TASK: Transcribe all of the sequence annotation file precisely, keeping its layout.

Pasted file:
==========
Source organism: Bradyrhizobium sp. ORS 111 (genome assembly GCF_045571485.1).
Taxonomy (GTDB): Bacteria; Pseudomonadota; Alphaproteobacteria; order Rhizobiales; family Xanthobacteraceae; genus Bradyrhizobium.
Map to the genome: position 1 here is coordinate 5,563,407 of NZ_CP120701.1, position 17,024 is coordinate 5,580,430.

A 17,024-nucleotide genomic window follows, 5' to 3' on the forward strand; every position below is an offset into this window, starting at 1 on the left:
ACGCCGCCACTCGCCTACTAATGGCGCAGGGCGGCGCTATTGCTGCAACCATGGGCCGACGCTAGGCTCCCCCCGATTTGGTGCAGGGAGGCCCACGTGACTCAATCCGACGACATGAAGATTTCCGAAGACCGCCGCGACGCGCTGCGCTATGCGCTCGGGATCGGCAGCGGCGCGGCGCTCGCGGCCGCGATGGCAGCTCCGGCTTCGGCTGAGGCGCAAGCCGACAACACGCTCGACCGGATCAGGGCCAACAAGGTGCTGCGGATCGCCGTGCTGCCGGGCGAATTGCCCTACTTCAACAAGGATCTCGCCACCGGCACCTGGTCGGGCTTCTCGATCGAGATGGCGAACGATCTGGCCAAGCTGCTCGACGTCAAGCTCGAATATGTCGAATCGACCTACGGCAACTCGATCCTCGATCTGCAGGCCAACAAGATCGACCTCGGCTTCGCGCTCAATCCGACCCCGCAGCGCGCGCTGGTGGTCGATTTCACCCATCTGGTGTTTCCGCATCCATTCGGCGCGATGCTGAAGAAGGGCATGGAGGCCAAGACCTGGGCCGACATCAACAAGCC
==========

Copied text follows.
Source organism: Bradyrhizobium sp. ORS 111 (genome assembly GCF_045571485.1).
Taxonomy (GTDB): Bacteria; Pseudomonadota; Alphaproteobacteria; order Rhizobiales; family Xanthobacteraceae; genus Bradyrhizobium.
Map to the genome: position 1 here is coordinate 5,563,407 of NZ_CP120701.1, position 17,024 is coordinate 5,580,430.

A 17,024-nucleotide genomic window follows, 5' to 3' on the forward strand; every position below is an offset into this window, starting at 1 on the left:
ACGCCGCCACTCGCCTACTAATGGCGCAGGGCGGCGCTATTGCTGCAACCATGGGCCGACGCTAGGCTCCCCCCGATTTGGTGCAGGGAGGCCCACGTGACTCAATCCGACGACATGAAGATTTCCGAAGACCGCCGCGACGCGCTGCGCTATGCGCTCGGGATCGGCAGCGGCGCGGCGCTCGCGGCCGCGATGGCAGCTCCGGCTTCGGCTGAGGCGCAAGCCGACAACACGCTCGACCGGATCAGGGCCAACAAGGTGCTGCGGATCGCCGTGCTGCCGGGCGAATTGCCCTACTTCAACAAGGATCTCGCCACCGGCACCTGGTCGGGCTTCTCGATCGAGATGGCGAACGATCTGGCCAAGCTGCTCGACGTCAAGCTCGAATATGTCGAATCGACCTACGGCAACTCGATCCTCGATCTGCAGGCCAACAAGATCGACCTCGGCTTCGCGCTCAATCCGACCCCGCAGCGCGCGCTGGTGGTCGATTTCACCCATCTGGTGTTTCCGCATCCATTCGGCGCGATGCTGAAGAAGGGCATGGAGGCCAAGACCTGGGCCGACATCAACAAGCC